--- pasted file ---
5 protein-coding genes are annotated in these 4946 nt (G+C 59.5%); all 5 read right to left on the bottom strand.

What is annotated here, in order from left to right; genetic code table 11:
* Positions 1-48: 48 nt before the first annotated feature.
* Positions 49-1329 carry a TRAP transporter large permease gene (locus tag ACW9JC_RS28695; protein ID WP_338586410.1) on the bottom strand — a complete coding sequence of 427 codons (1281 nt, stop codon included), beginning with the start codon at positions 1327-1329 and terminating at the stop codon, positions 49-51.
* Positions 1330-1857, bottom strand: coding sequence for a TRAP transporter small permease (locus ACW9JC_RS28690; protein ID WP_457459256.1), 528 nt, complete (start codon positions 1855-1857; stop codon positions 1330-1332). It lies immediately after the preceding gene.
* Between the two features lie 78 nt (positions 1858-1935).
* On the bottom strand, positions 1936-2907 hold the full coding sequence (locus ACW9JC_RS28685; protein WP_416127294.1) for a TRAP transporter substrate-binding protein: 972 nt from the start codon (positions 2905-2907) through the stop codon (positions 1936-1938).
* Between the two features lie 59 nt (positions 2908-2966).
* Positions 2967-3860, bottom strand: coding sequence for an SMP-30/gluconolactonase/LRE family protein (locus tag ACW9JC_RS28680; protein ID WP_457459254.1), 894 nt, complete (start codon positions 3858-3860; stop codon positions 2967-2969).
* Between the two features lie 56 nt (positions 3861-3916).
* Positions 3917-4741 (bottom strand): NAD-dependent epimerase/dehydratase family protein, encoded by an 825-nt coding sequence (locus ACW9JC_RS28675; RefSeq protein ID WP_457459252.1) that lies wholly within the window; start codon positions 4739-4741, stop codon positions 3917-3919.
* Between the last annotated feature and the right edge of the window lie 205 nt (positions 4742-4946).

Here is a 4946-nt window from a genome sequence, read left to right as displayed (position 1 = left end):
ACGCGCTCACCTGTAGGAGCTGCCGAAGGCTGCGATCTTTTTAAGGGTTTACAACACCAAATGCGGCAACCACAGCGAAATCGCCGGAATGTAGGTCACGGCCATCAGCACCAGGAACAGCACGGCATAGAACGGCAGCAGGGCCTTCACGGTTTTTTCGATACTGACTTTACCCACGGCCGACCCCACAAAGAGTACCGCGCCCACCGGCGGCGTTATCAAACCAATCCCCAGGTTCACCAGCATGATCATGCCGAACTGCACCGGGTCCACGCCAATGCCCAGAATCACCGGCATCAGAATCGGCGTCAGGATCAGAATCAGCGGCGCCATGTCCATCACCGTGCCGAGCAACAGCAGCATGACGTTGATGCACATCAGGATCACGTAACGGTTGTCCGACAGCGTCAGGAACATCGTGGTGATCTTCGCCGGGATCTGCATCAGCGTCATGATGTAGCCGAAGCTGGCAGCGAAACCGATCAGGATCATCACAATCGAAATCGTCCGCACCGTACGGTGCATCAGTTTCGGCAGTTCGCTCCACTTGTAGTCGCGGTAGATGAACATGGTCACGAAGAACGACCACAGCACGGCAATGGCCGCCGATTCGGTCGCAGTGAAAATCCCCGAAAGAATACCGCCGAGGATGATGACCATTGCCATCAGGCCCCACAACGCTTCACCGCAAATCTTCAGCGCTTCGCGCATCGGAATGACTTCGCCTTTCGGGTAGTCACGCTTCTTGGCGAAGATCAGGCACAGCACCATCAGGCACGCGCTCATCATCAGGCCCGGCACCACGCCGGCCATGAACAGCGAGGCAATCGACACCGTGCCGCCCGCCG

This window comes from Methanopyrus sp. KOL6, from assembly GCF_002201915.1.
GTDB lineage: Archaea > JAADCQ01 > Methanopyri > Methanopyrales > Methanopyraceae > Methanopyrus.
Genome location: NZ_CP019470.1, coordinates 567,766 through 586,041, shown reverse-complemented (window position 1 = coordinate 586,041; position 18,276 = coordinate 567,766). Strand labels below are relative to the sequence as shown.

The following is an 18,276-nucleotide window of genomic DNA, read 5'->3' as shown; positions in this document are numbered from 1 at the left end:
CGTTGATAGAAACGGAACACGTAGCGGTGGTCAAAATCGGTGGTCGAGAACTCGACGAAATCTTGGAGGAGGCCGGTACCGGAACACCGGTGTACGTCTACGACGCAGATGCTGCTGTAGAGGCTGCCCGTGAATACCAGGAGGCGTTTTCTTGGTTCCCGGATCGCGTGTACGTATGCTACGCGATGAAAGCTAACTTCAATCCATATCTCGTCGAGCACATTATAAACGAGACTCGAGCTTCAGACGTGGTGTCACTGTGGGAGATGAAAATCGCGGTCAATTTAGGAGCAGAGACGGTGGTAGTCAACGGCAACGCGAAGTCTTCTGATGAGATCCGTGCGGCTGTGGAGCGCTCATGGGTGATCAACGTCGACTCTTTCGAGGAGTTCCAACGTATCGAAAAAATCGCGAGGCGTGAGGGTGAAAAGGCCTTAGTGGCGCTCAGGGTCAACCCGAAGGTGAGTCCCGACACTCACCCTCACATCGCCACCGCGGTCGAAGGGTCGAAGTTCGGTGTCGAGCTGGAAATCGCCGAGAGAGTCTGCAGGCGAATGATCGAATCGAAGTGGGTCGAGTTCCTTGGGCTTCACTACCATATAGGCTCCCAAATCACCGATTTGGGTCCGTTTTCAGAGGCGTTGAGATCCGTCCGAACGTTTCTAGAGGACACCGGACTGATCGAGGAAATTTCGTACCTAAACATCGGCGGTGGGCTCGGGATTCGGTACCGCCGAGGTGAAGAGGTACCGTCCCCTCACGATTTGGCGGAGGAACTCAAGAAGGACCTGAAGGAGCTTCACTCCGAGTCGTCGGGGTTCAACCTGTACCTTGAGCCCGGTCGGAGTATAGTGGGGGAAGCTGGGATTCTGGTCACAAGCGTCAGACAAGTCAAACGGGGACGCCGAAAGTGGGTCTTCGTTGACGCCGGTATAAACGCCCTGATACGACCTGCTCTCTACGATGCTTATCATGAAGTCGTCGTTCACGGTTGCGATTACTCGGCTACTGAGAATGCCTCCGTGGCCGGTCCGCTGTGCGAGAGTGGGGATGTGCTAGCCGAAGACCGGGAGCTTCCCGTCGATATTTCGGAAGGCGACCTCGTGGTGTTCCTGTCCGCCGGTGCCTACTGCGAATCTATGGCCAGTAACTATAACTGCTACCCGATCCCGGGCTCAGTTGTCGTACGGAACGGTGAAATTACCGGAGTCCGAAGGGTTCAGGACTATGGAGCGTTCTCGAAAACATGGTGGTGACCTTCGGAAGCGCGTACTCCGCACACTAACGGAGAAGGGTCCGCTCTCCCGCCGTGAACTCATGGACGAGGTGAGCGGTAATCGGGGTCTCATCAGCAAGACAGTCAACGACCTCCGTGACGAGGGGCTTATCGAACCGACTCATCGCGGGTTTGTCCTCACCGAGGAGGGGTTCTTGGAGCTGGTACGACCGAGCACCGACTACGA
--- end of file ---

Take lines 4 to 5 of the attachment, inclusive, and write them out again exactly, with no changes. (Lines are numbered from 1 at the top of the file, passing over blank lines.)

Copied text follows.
* Positions 49-1329 carry a TRAP transporter large permease gene (locus tag ACW9JC_RS28695; protein ID WP_338586410.1) on the bottom strand — a complete coding sequence of 427 codons (1281 nt, stop codon included), beginning with the start codon at positions 1327-1329 and terminating at the stop codon, positions 49-51.
* Positions 1330-1857, bottom strand: coding sequence for a TRAP transporter small permease (locus ACW9JC_RS28690; protein ID WP_457459256.1), 528 nt, complete (start codon positions 1855-1857; stop codon positions 1330-1332). It lies immediately after the preceding gene.